Starting the Discussion About Drug and Alcohol Use with Your Kids
Parents face a tough dilemma about substance use: we may want our children to abstain from alcohol and drug use but what do we do if they are not? Besides the effects of substance use on the developing brain, teens using substances may face very serious consequences.
Parents should communicate clearly and early that avoiding alcohol and drugs completely is the best decision for their child’s health. There is no standard approach that guarantees successful dialogue with your child about substance abuse, but the principles below may be helpful.
Discovering Substance Use in Your Child
Discovering your child is using drugs or alcohol is likely to stir up a lot of fear and emotion. The best way to find out what’s going on and to help is to start talking to your teen. The approach to this conversation can help set the tone and avoid the conversation turning into a confrontation.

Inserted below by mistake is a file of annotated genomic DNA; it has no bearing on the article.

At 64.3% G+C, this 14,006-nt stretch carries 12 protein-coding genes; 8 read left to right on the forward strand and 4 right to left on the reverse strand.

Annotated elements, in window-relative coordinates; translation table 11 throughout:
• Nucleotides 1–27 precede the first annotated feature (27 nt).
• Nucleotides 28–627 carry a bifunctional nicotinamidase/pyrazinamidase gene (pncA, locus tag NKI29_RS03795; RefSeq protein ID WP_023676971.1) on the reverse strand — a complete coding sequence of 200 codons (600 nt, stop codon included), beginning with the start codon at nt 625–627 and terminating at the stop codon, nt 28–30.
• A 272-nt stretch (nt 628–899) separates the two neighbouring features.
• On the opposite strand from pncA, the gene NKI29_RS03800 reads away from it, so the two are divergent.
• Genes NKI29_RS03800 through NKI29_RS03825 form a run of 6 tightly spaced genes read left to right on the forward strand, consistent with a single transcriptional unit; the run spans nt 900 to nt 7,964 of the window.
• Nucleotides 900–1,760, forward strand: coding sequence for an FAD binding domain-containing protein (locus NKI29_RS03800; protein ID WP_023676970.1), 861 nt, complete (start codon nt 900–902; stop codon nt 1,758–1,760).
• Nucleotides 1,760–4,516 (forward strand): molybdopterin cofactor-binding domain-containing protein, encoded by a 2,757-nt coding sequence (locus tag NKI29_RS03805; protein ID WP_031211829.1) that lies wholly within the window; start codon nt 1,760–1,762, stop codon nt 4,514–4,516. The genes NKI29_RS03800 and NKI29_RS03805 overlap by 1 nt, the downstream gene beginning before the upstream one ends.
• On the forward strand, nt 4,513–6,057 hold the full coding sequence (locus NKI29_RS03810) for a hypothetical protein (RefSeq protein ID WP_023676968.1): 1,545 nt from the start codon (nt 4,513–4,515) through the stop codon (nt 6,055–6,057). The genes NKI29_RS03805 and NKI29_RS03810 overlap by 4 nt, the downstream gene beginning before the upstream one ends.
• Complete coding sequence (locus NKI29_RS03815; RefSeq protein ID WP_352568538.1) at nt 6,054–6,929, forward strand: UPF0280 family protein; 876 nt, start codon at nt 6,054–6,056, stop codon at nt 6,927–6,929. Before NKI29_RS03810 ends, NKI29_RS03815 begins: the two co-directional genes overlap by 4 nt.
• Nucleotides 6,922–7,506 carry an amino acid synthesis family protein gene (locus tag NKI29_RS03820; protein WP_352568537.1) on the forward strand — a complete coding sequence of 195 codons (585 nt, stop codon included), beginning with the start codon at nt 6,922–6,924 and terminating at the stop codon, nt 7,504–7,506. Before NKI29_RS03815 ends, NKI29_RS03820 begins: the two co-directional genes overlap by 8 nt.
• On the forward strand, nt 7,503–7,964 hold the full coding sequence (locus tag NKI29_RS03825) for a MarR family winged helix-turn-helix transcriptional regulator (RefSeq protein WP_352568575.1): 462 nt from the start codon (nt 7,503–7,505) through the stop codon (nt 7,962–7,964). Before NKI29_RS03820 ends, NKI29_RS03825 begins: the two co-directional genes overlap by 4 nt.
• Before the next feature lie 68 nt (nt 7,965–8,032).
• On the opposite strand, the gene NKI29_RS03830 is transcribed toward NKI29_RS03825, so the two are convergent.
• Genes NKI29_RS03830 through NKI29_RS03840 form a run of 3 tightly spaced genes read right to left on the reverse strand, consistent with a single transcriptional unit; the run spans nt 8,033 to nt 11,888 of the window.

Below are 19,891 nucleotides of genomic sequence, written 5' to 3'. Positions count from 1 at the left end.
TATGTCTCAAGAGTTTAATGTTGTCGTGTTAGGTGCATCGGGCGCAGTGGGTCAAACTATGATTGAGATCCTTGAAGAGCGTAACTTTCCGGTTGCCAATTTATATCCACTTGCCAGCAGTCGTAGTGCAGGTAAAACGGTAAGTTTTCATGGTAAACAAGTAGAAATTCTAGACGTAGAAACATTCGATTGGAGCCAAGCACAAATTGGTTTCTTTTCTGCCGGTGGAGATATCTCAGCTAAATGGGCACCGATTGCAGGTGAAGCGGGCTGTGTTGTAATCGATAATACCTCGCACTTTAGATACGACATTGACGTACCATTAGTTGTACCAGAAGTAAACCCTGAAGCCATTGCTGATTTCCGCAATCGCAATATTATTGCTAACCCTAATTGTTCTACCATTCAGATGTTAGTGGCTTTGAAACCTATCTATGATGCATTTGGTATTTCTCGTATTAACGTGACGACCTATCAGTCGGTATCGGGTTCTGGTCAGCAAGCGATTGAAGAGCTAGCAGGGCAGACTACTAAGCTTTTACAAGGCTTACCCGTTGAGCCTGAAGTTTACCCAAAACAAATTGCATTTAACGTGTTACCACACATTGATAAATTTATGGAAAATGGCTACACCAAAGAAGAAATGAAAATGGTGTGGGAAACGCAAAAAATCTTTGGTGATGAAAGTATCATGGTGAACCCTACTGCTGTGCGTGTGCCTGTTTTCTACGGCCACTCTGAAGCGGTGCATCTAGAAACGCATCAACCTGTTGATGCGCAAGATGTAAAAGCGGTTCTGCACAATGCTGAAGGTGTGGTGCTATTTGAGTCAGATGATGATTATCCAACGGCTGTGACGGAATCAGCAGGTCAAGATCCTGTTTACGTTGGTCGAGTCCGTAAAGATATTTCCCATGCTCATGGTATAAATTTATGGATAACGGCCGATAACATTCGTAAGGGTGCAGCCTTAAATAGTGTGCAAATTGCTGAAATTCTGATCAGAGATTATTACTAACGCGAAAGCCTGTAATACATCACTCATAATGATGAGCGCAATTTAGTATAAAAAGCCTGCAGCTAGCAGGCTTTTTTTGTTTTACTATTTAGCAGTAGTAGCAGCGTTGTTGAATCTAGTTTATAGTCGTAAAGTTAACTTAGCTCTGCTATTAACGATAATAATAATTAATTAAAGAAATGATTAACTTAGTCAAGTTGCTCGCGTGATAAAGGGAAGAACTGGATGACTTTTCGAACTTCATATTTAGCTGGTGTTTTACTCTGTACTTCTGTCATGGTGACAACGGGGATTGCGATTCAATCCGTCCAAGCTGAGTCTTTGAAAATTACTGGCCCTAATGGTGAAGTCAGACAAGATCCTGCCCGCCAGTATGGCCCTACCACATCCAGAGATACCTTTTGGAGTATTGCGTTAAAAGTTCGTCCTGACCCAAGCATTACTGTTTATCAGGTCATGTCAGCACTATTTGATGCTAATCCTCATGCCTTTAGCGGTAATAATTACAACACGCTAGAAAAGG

- Set the stage. Set yourself up for success by creating a safe, open and comfortable space to talk.
- Get on their level, literally. If your child is sitting, sit with them.
- Put panic or anger aside. Keep reminding yourself to speak from a place of love and listen to your child.
- Watch your voice. While you may want to scream and yell, this will likely push your child away.
- Listen as much as you talk.
- Express how much you care. Explain the reason why you are asking questions is because you want them to be healthy, safe and happy.
- Don’t start a conversation with your child when they are under the influence of drugs or alcohol.
- Don’t be on your cell phone or distracted. Avoid interruptions while you’re talking.
- Don’t yell or discipline. First, find a calm way to have the discussion, offering emotional support.
- Don’t take criticism personally or get defensive.
- Don’t overreact. Focus on what you want for your child in the future.
- Don’t ask yes or no questions. Ask open-ended questions to encourage dialogue with your child.
Find Additional Resources for Crisis Help, Support Groups and Substance Abuse Treatement.